I'd also suggest not to select a shelter dog for you're first upland bird dog unless you are really familiar with the breed. Even young pups are not all the same and older dogs may have some serious issues so unless you have a grab bag full of traiing options you may not be able to overcome some problems shelter dogs have. I've seen a lot of Labs go out and come right back because of training issues. Going through a breed specific rescue may be an option but make sure the rescue org is training the dog and can evaluate him for your needs.
                    Linda- Alaska Dog News.

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                    • #11
                      Greg,

                      Congrats on the house.

                      Choosing a hunting companion is a very personal decision with several factors to consider like size, coat, personality, range, bloodline, etc. Try to rank the top 3 charaticistics and research dogs that will fit into that category. For example, I wasn't looking for a large bodied dog like a lab, but I wanted something that could handle cold weather/water & came from an established/responsible hunting kennel. I ended up with Drahthaar (GWP) & from a breeder in Germany.
                      "What lies behind you and what lies in front of you, pales in comparison to what lies inside of you."
                      Ralph Waldo Emerson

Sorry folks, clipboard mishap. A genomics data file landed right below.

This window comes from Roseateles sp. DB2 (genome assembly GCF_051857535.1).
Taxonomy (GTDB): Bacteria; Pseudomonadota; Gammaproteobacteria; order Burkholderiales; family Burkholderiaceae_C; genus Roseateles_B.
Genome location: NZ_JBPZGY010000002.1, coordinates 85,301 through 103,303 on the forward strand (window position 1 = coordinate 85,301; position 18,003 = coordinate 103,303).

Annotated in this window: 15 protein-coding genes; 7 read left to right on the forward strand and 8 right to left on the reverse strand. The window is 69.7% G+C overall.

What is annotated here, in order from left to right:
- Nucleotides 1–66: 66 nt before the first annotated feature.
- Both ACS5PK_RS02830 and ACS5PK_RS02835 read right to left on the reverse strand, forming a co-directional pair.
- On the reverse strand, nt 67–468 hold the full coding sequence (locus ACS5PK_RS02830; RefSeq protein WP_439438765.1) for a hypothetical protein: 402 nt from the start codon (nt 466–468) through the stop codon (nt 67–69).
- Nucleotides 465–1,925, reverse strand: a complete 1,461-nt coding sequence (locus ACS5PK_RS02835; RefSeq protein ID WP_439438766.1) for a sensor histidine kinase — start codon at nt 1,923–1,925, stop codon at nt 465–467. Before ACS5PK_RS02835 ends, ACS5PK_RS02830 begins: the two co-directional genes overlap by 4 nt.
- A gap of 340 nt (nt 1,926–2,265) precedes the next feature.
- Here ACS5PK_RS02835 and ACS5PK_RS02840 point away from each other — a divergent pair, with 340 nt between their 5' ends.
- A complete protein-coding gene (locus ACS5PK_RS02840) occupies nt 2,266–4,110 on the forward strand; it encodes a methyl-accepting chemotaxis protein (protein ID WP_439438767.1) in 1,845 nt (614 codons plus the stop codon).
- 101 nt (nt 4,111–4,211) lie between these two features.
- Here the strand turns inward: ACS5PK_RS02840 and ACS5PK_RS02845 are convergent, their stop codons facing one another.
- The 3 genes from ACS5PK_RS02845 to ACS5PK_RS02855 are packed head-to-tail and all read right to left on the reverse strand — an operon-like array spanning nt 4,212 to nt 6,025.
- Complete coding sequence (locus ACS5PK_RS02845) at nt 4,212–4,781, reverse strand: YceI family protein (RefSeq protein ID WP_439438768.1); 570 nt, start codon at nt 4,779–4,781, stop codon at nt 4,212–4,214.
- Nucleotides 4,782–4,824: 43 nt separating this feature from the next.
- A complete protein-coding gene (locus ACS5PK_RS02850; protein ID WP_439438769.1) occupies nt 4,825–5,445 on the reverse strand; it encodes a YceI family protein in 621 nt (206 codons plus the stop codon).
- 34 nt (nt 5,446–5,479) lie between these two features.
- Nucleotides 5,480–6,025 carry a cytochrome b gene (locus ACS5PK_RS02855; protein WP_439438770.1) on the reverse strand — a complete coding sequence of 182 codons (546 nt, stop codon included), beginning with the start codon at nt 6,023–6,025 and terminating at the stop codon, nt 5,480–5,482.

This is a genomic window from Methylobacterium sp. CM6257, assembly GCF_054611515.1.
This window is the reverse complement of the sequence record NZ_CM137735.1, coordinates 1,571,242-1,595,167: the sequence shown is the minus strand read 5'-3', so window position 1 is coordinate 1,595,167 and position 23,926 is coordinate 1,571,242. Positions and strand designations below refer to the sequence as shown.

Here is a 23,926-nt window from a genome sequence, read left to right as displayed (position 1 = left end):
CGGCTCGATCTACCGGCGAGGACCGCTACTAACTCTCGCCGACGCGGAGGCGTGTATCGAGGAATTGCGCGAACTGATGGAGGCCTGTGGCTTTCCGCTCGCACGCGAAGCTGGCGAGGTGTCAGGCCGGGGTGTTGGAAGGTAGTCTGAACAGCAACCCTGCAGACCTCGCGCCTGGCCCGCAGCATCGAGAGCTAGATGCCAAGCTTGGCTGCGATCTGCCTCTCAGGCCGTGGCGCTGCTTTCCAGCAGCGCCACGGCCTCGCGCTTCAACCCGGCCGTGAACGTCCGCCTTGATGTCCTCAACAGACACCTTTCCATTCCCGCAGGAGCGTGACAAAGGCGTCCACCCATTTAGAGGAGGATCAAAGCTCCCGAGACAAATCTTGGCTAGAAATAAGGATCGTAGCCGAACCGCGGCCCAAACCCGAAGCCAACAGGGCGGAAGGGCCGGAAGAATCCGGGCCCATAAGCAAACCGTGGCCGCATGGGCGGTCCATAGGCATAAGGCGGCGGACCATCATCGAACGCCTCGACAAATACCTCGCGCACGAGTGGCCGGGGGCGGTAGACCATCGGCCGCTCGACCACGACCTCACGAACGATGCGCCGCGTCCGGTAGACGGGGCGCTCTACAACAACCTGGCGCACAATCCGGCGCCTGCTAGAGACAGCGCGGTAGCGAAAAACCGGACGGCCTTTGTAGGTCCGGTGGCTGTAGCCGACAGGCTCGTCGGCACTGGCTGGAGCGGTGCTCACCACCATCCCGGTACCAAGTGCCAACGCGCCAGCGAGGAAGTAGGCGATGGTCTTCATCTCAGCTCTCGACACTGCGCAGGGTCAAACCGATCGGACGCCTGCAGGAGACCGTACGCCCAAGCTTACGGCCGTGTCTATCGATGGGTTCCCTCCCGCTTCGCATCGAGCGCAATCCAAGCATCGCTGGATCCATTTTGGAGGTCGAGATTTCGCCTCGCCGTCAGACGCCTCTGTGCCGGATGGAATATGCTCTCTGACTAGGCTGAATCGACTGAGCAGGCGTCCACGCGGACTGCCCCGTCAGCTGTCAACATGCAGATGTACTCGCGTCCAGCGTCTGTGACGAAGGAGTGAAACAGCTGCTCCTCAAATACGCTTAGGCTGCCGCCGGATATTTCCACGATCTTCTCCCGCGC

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                      • #12
                        Live2HuntAK, How did the Draathar do in the snow? I had one, over 20 years ago now, who snowballed up terribly. It didn't just snowball her feet but all over her body where she had contact with the snow.

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                        • #13
                          Originally posted by Howard N View Post
                          Live2HuntAK, How did the Draathar do in the snow? I had one, over 20 years ago now, who snowballed up terribly. It didn't just snowball her feet but all over her body where she had contact with the snow.
                          She does snowball a bit, but I keep her foot hair trimmed or I spray her feet with some Pam cooking spray. I would say the majority of breeders I know today prefer shorter coats. If you saw some of their dogs, you would probably confuse them for big bodied GSP's at a distance. Short coats with bushy beards. They are pretty impressive. Below are a couple of pictures of my buddy's pup & *****.

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                          "What lies behind you and what lies in front of you, pales in comparison to what lies inside of you."
                          Ralph Waldo Emerson